Big cities suck! But that’s where fame, fortune and most jobs reside.

Mac the Knife
February 26, 2012 8:54 pm

A kind hearted eulogy, Willis!
I think there’s a bit of Ranger Rick in each and every one of us. Those of us who don’t deny it, recognize bits of him in others also. And when we come face to face with real Ranger Ricks, that small part of us drives our compassion to acknowledge them and show them kindness.
May God bless the kind hearted everywhere ….and carefully cup the Ranger Ricks in His hands of grace.

Baa Humbug
February 26, 2012 8:58 pm

Thanks Willis, yes it was moving. And thank you Anthony for posting this.
I can’t but think if Occidental had a couple of leftard knowalls, they would have wanted to “help” Rick by mandating the town to “provide” this that and the other for him, for his benefit of course….of course.

Jeff Alberts
February 26, 2012 9:08 pm

I spend a fair amount of time in assisted living and skilled nursing facilities for the elderly. Most of the latter have “lockdown” sections where the severe dementia patients are housed. I also live in a relatively rural area. I’m not sure the approach used for “Crazy Billy” would work for these folks, who would surely wander out in front of a bus, or die from exposure after they’ve wandered off from their homes. Some of these people have family who visit them, some don’t.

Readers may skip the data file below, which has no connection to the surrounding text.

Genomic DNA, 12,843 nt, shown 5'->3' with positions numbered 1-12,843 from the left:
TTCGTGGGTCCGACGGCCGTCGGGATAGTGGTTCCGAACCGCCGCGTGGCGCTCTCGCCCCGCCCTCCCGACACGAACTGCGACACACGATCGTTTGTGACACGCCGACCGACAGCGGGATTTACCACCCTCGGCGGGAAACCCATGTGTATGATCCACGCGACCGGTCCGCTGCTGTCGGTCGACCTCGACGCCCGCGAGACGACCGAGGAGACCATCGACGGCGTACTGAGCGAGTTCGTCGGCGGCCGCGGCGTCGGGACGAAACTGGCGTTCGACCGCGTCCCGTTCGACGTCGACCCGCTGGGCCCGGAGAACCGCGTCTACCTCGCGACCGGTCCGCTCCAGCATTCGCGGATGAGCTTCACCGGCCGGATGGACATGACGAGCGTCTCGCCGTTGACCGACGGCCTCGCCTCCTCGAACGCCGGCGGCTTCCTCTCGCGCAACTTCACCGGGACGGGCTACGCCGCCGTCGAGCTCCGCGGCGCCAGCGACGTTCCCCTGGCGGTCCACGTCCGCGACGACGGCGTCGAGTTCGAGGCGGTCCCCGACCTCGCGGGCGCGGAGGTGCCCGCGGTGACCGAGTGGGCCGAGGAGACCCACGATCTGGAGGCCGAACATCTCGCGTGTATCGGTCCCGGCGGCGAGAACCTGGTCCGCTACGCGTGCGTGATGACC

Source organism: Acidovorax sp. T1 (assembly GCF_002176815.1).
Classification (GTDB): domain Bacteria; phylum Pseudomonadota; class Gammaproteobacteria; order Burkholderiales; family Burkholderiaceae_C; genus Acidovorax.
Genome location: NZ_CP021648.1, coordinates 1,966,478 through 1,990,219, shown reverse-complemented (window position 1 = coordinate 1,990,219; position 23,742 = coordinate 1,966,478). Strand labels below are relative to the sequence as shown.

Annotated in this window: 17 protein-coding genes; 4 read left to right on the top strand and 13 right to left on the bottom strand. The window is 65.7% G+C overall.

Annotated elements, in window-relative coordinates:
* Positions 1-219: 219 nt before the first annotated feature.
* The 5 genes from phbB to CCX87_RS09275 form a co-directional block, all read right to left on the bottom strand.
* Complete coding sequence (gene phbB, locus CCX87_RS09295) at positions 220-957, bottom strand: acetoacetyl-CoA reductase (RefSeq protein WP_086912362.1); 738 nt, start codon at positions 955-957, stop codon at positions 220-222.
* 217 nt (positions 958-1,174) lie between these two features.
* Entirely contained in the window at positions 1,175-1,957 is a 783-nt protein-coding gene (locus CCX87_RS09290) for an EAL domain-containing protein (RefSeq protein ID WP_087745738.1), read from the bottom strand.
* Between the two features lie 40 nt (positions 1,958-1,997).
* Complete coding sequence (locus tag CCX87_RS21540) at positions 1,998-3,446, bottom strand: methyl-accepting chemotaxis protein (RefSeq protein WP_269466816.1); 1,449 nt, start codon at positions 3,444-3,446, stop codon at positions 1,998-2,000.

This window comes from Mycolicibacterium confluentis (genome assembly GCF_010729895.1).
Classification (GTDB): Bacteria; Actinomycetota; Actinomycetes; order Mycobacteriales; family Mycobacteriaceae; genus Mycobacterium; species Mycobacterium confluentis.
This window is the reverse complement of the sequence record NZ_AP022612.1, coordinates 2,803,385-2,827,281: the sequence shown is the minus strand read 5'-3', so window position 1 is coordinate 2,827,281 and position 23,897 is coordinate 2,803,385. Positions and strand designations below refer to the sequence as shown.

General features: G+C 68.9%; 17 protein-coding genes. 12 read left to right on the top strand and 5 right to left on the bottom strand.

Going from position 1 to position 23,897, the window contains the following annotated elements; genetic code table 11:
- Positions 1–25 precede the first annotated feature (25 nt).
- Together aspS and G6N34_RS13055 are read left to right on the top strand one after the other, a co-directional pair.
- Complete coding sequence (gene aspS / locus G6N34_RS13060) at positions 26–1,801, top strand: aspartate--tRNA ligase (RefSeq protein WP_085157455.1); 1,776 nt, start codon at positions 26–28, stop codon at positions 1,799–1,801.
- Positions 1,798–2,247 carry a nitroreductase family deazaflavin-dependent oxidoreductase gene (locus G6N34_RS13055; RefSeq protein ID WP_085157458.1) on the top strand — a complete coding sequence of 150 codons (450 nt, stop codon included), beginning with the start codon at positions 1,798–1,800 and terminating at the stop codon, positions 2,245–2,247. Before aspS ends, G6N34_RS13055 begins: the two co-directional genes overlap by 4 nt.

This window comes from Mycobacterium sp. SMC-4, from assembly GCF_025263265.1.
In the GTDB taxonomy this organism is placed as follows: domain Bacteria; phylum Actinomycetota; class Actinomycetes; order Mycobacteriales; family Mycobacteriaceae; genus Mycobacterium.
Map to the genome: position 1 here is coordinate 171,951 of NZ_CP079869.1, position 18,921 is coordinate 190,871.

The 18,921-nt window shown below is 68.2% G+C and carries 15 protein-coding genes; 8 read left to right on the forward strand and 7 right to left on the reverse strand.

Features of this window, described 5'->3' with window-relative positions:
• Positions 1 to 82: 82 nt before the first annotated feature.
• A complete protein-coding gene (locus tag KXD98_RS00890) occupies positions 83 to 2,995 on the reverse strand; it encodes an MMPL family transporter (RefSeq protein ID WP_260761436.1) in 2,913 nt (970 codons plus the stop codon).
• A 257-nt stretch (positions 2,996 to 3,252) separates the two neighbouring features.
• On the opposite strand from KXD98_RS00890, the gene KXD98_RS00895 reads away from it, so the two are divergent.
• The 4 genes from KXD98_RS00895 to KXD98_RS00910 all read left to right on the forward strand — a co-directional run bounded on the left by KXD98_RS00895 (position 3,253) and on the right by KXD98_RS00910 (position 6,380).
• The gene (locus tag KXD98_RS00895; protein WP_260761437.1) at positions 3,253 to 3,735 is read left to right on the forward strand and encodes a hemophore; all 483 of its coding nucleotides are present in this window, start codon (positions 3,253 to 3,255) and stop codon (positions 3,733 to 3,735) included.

Is there a better way to deal with such folks? I don’t know, but I do know you just can’t leave them to their own devices, unless letting them die is an option.

John F. Hultquist
February 26, 2012 9:16 pm

Thanks for sharing.

February 26, 2012 9:23 pm

“I thought long and hard about whether I should publish this one…”
As Sir Anthony thuswise publicly fears his id embodied by Wild Man Willis, he holds Greatness, who anxiously pines to be invited in from the cold, at bay…far away.

February 26, 2012 9:31 pm

Willis Eschenbach said @ February 26, 2012 at 8:52 pm

Not sure if this answers your question, but like I said, jae, I generally just choose a path and take it without much pondering the whys and the wherefores. From my perspective, Rick died, and I chose to write about it, and not much happened in between …

Dunno about you Willis, but for me and several writers I know, writing is (poor analogy) akin to scratching an itch. You don’t seem to have much in the way of choice. I often enough wake in the early hours of the morning and it’s as if I’m being dragged to the keyboard. But that’s more of a what than a why. And I refrained from using my usual analogy ‘cos it’s a bit TMI.